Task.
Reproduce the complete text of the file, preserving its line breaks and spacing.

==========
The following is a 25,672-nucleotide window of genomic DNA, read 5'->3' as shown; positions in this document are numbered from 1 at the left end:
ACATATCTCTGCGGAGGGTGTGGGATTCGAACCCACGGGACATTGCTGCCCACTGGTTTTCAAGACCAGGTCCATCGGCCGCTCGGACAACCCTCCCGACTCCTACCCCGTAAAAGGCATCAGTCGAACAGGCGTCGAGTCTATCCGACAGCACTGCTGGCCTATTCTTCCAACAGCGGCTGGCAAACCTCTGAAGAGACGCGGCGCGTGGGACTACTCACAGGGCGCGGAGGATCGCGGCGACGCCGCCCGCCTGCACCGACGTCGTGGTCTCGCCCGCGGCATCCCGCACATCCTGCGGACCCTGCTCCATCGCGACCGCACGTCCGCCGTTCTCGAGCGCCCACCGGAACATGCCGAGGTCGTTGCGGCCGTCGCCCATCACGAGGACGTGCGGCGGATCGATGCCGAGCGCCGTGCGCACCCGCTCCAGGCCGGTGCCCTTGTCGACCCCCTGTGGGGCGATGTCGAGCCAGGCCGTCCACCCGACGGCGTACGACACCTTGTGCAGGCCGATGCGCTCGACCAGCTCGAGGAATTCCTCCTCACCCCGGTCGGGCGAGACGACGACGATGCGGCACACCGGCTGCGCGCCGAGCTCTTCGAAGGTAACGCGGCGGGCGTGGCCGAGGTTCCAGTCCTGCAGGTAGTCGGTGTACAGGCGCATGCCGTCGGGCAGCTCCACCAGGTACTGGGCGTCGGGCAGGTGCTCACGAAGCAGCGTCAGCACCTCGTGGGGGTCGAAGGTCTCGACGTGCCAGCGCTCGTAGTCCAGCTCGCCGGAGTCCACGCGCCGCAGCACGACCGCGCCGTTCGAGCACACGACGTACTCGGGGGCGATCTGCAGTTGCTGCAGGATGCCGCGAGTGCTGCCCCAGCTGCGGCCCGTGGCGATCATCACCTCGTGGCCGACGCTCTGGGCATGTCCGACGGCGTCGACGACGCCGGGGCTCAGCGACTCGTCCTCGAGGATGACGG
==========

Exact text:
The following is a 25,672-nucleotide window of genomic DNA, read 5'->3' as shown; positions in this document are numbered from 1 at the left end:
ACATATCTCTGCGGAGGGTGTGGGATTCGAACCCACGGGACATTGCTGCCCACTGGTTTTCAAGACCAGGTCCATCGGCCGCTCGGACAACCCTCCCGACTCCTACCCCGTAAAAGGCATCAGTCGAACAGGCGTCGAGTCTATCCGACAGCACTGCTGGCCTATTCTTCCAACAGCGGCTGGCAAACCTCTGAAGAGACGCGGCGCGTGGGACTACTCACAGGGCGCGGAGGATCGCGGCGACGCCGCCCGCCTGCACCGACGTCGTGGTCTCGCCCGCGGCATCCCGCACATCCTGCGGACCCTGCTCCATCGCGACCGCACGTCCGCCGTTCTCGAGCGCCCACCGGAACATGCCGAGGTCGTTGCGGCCGTCGCCCATCACGAGGACGTGCGGCGGATCGATGCCGAGCGCCGTGCGCACCCGCTCCAGGCCGGTGCCCTTGTCGACCCCCTGTGGGGCGATGTCGAGCCAGGCCGTCCACCCGACGGCGTACGACACCTTGTGCAGGCCGATGCGCTCGACCAGCTCGAGGAATTCCTCCTCACCCCGGTCGGGCGAGACGACGACGATGCGGCACACCGGCTGCGCGCCGAGCTCTTCGAAGGTAACGCGGCGGGCGTGGCCGAGGTTCCAGTCCTGCAGGTAGTCGGTGTACAGGCGCATGCCGTCGGGCAGCTCCACCAGGTACTGGGCGTCGGGCAGGTGCTCACGAAGCAGCGTCAGCACCTCGTGGGGGTCGAAGGTCTCGACGTGCCAGCGCTCGTAGTCCAGCTCGCCGGAGTCCACGCGCCGCAGCACGACCGCGCCGTTCGAGCACACGACGTACTCGGGGGCGATCTGCAGTTGCTGCAGGATGCCGCGAGTGCTGCCCCAGCTGCGGCCCGTGGCGATCATCACCTCGTGGCCGACGCTCTGGGCATGTCCGACGGCGTCGACGACGCCGGGGCTCAGCGACTCGTCCTCGAGGATGACGG